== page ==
The Presence of the Past

Popular Uses of History in American Life

  • Author: Roy Rosenzweig,David Thelen
  • Publisher: Columbia University Press
  • ISBN: 9780231500487
  • Category: History
  • Page: 320
  • View: 6894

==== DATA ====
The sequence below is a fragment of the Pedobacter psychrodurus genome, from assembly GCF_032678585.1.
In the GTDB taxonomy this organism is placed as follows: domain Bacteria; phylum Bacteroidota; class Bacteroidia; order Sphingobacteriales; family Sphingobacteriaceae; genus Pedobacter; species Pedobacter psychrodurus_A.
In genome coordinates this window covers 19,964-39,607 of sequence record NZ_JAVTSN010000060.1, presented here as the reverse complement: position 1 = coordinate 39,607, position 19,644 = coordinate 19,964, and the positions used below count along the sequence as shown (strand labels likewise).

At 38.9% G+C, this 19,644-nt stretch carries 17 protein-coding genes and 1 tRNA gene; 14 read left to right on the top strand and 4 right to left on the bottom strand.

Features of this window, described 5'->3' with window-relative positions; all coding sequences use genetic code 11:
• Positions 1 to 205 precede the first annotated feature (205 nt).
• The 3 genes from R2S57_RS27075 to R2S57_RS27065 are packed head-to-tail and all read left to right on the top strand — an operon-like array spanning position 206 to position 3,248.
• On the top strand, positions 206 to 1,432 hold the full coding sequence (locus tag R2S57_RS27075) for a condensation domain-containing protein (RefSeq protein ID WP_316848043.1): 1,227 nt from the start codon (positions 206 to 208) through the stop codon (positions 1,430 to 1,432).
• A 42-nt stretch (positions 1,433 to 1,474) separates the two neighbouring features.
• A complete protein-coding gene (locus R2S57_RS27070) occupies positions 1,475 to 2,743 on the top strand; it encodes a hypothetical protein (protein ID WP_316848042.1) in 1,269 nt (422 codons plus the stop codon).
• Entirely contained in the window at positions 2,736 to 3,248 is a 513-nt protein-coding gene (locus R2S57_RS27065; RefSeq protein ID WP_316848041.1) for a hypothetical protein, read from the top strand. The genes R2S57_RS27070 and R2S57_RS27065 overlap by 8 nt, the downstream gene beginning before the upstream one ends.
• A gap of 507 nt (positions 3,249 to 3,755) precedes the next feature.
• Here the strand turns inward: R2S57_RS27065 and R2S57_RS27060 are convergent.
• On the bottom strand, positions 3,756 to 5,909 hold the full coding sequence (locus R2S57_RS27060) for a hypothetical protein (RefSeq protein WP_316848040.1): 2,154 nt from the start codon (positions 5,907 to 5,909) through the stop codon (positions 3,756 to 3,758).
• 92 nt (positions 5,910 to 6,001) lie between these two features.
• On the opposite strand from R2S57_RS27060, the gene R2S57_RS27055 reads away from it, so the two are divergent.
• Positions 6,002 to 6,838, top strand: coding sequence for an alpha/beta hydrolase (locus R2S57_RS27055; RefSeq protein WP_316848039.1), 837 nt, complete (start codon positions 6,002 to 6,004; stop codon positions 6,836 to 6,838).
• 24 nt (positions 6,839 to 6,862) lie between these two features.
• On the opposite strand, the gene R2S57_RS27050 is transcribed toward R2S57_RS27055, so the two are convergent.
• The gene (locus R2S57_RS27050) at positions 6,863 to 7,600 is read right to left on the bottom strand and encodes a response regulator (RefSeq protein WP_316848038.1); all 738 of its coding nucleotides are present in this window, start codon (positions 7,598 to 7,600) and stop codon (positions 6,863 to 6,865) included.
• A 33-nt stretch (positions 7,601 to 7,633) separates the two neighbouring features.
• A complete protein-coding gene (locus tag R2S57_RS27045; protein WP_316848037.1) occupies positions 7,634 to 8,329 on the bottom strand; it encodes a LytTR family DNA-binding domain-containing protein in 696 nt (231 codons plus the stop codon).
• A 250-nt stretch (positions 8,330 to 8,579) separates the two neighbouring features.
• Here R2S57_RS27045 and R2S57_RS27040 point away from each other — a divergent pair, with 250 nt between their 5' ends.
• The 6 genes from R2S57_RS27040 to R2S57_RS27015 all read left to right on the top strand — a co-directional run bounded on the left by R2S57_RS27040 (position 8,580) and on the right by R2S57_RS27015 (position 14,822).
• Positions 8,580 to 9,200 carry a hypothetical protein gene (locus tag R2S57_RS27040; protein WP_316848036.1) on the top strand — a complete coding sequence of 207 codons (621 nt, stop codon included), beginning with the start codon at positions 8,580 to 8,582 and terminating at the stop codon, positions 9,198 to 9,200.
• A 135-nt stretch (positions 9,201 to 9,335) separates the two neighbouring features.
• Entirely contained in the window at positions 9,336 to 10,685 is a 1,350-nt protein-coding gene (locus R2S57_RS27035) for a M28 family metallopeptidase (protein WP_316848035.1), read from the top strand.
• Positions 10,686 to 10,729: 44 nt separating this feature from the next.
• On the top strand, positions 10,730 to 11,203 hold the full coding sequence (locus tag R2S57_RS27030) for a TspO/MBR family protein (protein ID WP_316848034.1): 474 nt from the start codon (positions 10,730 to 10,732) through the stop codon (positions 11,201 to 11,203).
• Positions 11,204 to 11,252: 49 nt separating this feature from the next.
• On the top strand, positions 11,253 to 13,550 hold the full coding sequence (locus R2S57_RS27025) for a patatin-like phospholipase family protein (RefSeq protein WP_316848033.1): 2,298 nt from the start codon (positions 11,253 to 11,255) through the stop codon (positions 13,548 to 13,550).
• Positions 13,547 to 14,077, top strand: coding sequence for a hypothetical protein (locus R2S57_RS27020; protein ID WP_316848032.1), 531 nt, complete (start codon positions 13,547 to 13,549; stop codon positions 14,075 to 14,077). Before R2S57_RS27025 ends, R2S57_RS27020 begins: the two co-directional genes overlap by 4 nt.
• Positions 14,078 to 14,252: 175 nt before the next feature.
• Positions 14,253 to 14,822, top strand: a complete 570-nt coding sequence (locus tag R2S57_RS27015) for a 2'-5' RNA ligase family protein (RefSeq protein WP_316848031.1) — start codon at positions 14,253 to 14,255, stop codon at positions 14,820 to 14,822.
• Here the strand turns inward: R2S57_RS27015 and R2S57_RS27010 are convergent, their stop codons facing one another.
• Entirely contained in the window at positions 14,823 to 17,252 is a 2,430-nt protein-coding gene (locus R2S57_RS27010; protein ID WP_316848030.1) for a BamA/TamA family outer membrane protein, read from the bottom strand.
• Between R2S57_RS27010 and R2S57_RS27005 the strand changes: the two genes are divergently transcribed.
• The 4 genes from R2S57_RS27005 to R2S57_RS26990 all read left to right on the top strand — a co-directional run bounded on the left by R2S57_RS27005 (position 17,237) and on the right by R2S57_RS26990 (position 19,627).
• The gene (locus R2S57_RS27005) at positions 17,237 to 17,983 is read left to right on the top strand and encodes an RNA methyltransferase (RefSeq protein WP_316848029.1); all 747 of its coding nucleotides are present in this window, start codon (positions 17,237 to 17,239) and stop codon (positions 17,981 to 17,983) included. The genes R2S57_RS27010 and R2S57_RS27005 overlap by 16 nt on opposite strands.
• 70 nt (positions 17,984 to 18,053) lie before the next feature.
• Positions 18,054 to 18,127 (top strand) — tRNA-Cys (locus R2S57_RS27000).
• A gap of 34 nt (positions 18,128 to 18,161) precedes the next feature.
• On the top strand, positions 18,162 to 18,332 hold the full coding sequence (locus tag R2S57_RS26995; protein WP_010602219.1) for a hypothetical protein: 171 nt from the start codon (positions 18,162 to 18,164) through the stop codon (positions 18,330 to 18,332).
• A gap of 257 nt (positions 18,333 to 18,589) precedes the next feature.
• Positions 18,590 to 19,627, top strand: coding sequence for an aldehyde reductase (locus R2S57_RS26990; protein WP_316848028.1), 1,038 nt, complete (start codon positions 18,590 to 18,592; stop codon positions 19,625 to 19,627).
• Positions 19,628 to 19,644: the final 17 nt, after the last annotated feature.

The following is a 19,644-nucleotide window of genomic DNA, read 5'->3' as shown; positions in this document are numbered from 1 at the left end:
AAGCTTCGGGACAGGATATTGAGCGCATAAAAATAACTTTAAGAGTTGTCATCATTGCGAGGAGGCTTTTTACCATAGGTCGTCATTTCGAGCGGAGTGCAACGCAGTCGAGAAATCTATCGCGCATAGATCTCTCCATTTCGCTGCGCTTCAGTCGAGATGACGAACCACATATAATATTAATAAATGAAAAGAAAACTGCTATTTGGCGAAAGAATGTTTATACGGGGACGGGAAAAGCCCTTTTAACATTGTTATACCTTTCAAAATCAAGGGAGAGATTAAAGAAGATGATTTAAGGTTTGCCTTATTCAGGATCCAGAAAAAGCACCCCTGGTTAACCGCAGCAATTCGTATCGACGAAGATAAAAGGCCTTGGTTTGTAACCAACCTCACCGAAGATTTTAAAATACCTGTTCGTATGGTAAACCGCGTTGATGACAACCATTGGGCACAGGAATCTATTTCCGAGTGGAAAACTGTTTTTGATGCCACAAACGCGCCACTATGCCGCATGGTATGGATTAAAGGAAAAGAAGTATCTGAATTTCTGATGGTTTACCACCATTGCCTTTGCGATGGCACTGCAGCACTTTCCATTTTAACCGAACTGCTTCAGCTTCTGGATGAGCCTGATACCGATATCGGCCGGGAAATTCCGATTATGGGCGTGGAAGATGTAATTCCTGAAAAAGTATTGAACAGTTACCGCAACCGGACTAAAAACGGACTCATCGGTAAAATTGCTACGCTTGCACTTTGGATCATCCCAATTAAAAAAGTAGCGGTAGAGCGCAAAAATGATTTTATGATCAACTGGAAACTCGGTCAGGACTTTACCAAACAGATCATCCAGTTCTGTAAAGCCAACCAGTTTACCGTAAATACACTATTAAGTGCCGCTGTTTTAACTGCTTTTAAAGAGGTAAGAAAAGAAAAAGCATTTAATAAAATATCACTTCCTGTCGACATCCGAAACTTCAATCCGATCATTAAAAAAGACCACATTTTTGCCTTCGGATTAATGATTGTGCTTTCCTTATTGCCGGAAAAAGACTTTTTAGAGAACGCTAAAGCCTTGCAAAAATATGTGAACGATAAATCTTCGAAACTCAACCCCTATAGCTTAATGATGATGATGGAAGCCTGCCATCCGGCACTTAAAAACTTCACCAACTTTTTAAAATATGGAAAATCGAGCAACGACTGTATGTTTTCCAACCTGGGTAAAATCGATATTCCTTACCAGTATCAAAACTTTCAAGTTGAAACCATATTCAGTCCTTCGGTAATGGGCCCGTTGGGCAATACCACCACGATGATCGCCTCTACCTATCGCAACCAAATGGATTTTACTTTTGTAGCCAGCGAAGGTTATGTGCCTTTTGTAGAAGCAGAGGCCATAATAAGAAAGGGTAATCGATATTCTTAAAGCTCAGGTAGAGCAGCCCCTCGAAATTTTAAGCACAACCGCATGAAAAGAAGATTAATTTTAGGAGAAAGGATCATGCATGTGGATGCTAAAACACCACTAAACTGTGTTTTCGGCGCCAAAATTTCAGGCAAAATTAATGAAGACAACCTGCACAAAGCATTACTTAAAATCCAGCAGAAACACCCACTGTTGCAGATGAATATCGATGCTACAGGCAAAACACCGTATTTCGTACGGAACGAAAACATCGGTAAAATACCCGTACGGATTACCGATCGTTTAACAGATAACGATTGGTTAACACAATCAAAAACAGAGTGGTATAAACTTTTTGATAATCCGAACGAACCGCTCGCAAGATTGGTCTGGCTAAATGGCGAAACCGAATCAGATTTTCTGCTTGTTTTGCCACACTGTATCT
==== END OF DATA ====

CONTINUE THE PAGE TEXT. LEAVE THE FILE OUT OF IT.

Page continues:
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Some people make photo albums, collect antiques, or visit historic battlefields. Others keep diaries, plan annual family gatherings, or stitch together patchwork quilts in a tradition learned from grandparents. Each of us has ways of communing with the past, and our reasons for doing so are as varied as our memories. In a sweeping survey, Roy Rosenzweig and David Thelen asked 1,500 Americans about their connection to the past and how it influences their daily lives and hopes for the future. The result is a surprisingly candid series of conversations and reflections on how the past infuses the present with meaning. Rosenzweig and Thelen found that people assemble their experiences into narratives that allow them to make sense of their personal histories, set priorities, project what might happen next, and try to shape the future. By using these narratives to mark change and create continuity, people chart the courses of their lives. A young woman from Ohio speaks of giving birth to her first child, which caused her to reflect upon her parents and the ways that their example would help her to become a good mother. An African American man from Georgia tells how he and his wife were drawn to each other by their shared experiences and lessons learned from growing up in the South in the 1950s. Others reveal how they personalize historical events, as in the case of a Massachusetts woman who traces much of her guarded attitude toward life to witnessing the assassination of John F. Kennedy on television when she was a child. While the past is omnipresent to Americans, "history" as it is usually defined in textbooks leaves many people cold. Rosenzweig and Thelen found that history as taught in school does not inspire a strong connection to the past. And they reveal how race and ethnicity affects how Americans perceive the past: while most white Americans tend to think of it as something personal, African Americans and American Indians are more likely to think in terms of broadly shared experiences--like slavery, the Civil Rights Movement, and the violation of Indian treaties." Rosenzweig and Thelen's conclusions about the ways people use their personal, family, and national stories have profound implications for anyone involved in researching or presenting history, as well as for all those who struggle to engage with the past in a meaningful way.